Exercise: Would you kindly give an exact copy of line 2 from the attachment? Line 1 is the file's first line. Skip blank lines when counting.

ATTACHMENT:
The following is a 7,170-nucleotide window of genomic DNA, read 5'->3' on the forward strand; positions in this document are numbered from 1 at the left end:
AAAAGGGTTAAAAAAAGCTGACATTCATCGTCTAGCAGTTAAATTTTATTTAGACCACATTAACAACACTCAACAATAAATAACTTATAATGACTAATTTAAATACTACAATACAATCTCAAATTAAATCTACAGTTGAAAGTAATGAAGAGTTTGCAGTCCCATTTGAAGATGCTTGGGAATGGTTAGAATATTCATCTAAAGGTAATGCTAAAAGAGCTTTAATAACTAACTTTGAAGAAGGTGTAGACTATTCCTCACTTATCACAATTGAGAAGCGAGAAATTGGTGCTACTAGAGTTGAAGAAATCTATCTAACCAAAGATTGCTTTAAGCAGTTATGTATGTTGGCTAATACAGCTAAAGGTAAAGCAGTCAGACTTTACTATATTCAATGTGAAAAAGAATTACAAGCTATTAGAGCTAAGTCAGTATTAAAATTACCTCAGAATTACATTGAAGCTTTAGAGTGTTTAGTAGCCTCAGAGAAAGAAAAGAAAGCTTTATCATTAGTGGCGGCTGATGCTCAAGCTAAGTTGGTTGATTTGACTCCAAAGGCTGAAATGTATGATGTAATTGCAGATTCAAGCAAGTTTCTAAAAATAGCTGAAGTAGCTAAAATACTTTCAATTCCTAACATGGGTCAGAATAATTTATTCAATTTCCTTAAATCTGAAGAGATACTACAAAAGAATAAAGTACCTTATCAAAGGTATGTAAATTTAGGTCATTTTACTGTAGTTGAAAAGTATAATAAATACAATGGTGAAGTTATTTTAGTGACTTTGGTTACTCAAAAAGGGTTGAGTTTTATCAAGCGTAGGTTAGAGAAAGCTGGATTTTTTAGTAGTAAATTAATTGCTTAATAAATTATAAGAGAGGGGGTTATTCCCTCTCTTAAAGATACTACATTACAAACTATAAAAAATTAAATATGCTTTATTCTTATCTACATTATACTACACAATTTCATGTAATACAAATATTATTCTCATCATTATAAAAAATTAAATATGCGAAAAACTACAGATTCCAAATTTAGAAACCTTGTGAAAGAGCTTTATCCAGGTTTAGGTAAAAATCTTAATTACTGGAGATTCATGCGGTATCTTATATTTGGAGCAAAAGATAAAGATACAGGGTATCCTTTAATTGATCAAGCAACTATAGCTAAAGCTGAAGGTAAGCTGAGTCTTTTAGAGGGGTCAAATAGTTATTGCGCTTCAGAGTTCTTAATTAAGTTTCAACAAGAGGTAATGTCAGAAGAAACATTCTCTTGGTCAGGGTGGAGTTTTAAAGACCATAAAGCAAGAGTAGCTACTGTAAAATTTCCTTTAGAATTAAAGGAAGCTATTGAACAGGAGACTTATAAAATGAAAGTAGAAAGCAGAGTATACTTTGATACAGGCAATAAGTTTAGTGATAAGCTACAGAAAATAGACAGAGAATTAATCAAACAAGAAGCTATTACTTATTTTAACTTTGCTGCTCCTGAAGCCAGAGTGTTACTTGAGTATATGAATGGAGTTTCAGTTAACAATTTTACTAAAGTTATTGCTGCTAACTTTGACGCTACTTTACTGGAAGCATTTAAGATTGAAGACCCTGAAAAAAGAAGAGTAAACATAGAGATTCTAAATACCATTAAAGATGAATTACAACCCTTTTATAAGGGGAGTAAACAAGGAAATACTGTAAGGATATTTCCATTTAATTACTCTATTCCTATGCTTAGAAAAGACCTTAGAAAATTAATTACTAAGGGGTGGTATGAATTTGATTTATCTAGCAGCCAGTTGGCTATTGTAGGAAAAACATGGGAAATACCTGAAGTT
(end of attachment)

AAAAGGGTTAAAAAAAGCTGACATTCATCGTCTAGCAGTTAAATTTTATTTAGACCACATTAACAACACTCAACAATAAATAACTTATAATGACTAATTTAAATACTACAATACAATCTCAAATTAAATCTACAGTTGAAAGTAATGAAGAGTTTGCAGTCCCATTTGAAGATGCTTGGGAATGGTTAGAATATTCATCTAAAGGTAATGCTAAAAGAGCTTTAATAACTAACTTTGAAGAAGGTGTAGACTATTCCTCACTTATCACAATTGAGAAGCGAGAAATTGGTGCTACTAGAGTTGAAGAAATCTATCTAACCAAAGATTGCTTTAAGCAGTTATGTATGTTGGCTAATACAGCTAAAGGTAAAGCAGTCAGACTTTACTATATTCAATGTGAAAAAGAATTACAAGCTATTAGAGCTAAGTCAGTATTAAAATTACCTCAGAATTACATTGAAGCTTTAGAGTGTTTAGTAGCCTCAGAGAAAGAAAAGAAAGCTTTATCATTAGTGGCGGCTGATGCTCAAGCTAAGTTGGTTGATTTGACTCCAAAGGCTGAAATGTATGATGTAATTGCAGATTCAAGCAAGTTTCTAAAAATAGCTGAAGTAGCTAAAATACTTTCAATTCCTAACATGGGTCAGAATAATTTATTCAATTTCCTTAAATCTGAAGAGATACTACAAAAGAATAAAGTACCTTATCAAAGGTATGTAAATTTAGGTCATTTTACTGTAGTTGAAAAGTATAATAAATACAATGGTGAAGTTATTTTAGTGACTTTGGTTACTCAAAAAGGGTTGAGTTTTATCAAGCGTAGGTTAGAGAAAGCTGGATTTTTTAGTAGTAAATTAATTGCTTAATAAATTATAAGAGAGGGGGTTATTCCCTCTCTTAAAGATACTACATTACAAACTATAAAAAATTAAATATGCTTTATTCTTATCTACATTATACTACACAATTTCATGTAATACAAATATTATTCTCATCATTATAAAAAATTAAATATGCGAAAAACTACAGATTCCAAATTTAGAAACCTTGTGAAAGAGCTTTATCCAGGTTTAGGTAAAAATCTTAATTACTGGAGATTCATGCGGTATCTTATATTTGGAGCAAAAGATAAAGATACAGGGTATCCTTTAATTGATCAAGCAACTATAGCTAAAGCTGAAGGTAAGCTGAGTCTTTTAGAGGGGTCAAATAGTTATTGCGCTTCAGAGTTCTTAATTAAGTTTCAACAAGAGGTAATGTCAGAAGAAACATTCTCTTGGTCAGGGTGGAGTTTTAAAGACCATAAAGCAAGAGTAGCTACTGTAAAATTTCCTTTAGAATTAAAGGAAGCTATTGAACAGGAGACTTATAAAATGAAAGTAGAAAGCAGAGTATACTTTGATACAGGCAATAAGTTTAGTGATAAGCTACAGAAAATAGACAGAGAATTAATCAAACAAGAAGCTATTACTTATTTTAACTTTGCTGCTCCTGAAGCCAGAGTGTTACTTGAGTATATGAATGGAGTTTCAGTTAACAATTTTACTAAAGTTATTGCTGCTAACTTTGACGCTACTTTACTGGAAGCATTTAAGATTGAAGACCCTGAAAAAAGAAGAGTAAACATAGAGATTCTAAATACCATTAAAGATGAATTACAACCCTTTTATAAGGGGAGTAAACAAGGAAATACTGTAAGGATATTTCCATTTAATTACTCTATTCCTATGCTTAGAAAAGACCTTAGAAAATTAATTACTAAGGGGTGGTATGAATTTGATTTATCTAGCAGCCAGTTGGCTATTGTAGGAAAAACATGGGAAATACCTGAAGTT